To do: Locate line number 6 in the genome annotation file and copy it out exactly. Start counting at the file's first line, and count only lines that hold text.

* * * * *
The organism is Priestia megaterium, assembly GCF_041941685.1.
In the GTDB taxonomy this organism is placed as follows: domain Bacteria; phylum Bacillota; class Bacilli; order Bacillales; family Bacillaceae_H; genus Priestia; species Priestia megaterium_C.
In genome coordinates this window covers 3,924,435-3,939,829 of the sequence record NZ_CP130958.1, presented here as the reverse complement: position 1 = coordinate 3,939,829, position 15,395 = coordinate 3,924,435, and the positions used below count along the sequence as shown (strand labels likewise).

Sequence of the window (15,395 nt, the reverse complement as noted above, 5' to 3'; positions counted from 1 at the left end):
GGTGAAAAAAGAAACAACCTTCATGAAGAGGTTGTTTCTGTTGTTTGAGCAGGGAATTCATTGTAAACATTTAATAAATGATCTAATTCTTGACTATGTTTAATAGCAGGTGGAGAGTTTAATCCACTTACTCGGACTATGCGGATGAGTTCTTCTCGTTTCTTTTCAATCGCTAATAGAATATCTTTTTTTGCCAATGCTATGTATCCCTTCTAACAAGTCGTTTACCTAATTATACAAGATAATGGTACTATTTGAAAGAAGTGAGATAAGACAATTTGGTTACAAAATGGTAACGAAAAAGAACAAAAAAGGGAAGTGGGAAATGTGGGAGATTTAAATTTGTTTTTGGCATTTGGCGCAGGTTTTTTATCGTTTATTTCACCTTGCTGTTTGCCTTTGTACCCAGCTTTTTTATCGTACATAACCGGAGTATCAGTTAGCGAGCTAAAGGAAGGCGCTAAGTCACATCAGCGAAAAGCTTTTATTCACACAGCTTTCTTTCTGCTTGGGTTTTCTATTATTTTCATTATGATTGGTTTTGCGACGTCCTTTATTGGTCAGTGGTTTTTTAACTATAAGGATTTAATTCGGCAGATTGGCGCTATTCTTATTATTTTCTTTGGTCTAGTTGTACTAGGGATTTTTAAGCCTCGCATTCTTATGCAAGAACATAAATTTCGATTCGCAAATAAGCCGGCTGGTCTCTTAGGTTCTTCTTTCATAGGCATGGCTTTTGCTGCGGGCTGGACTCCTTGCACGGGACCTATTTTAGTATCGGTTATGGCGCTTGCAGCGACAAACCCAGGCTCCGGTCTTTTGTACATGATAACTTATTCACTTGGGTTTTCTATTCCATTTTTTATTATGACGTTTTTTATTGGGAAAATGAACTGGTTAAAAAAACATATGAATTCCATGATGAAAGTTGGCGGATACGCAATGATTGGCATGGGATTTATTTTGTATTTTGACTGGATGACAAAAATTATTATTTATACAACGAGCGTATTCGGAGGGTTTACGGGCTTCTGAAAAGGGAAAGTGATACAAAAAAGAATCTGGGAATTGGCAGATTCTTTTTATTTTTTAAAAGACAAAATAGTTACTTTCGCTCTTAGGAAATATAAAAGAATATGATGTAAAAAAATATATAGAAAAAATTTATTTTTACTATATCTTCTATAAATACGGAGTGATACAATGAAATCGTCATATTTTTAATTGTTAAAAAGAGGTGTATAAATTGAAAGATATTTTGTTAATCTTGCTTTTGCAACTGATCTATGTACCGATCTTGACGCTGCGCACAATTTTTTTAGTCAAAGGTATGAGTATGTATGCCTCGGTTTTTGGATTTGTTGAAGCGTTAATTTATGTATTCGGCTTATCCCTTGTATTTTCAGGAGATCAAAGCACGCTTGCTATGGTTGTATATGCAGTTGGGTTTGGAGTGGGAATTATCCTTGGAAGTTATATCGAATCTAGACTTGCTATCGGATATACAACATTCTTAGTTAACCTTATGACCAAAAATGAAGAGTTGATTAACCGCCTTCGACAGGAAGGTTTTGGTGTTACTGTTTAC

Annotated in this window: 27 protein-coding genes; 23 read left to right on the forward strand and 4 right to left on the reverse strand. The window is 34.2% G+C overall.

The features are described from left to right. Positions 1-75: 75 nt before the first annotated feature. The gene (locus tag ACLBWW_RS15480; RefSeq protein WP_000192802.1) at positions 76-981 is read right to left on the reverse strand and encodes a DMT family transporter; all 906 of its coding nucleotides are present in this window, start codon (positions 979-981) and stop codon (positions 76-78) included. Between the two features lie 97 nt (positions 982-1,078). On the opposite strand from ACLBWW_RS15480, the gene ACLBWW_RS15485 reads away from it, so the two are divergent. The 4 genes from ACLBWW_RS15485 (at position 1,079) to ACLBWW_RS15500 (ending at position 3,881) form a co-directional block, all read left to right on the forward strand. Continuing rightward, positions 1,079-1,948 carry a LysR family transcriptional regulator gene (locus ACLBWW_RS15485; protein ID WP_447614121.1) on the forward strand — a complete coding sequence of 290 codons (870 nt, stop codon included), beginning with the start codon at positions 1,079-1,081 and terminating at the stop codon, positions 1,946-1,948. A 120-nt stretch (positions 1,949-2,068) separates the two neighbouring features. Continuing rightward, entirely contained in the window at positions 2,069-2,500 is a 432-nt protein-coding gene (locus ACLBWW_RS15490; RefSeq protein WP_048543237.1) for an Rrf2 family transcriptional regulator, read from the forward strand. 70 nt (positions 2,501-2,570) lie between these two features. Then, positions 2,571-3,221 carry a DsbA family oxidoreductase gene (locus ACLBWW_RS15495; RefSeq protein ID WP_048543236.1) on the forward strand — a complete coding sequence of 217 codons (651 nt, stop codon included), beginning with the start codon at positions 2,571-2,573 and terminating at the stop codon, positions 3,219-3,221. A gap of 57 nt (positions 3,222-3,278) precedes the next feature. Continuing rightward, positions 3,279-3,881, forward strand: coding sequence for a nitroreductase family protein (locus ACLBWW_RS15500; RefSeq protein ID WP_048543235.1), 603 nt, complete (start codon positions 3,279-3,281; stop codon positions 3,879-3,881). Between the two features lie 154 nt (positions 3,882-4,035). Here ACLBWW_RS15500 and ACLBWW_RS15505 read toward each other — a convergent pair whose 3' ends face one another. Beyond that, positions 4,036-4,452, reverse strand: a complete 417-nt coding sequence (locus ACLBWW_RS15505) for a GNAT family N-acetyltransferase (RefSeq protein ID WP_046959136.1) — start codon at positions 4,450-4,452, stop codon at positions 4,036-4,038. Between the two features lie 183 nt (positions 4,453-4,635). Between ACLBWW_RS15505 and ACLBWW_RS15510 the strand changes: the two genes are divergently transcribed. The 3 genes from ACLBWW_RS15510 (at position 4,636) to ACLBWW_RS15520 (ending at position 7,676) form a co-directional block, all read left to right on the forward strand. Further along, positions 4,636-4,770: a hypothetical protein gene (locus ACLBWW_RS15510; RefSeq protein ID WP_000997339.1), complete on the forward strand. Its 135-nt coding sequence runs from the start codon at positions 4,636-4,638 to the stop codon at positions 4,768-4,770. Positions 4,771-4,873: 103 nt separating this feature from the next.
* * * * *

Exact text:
Annotated in this window: 27 protein-coding genes; 23 read left to right on the forward strand and 4 right to left on the reverse strand. The window is 34.2% G+C overall.